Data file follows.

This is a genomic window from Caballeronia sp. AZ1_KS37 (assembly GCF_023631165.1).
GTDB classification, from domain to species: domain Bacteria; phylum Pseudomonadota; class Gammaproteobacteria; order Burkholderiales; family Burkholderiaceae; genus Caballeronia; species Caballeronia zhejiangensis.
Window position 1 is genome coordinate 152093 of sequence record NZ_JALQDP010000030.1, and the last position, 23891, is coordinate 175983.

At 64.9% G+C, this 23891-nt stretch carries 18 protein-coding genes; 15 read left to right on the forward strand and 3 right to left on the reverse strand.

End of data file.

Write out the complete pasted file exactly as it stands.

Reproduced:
This is a genomic window from Caballeronia sp. AZ1_KS37 (assembly GCF_023631165.1).
GTDB classification, from domain to species: domain Bacteria; phylum Pseudomonadota; class Gammaproteobacteria; order Burkholderiales; family Burkholderiaceae; genus Caballeronia; species Caballeronia zhejiangensis.
Window position 1 is genome coordinate 152093 of sequence record NZ_JALQDP010000030.1, and the last position, 23891, is coordinate 175983.

At 64.9% G+C, this 23891-nt stretch carries 18 protein-coding genes; 15 read left to right on the forward strand and 3 right to left on the reverse strand.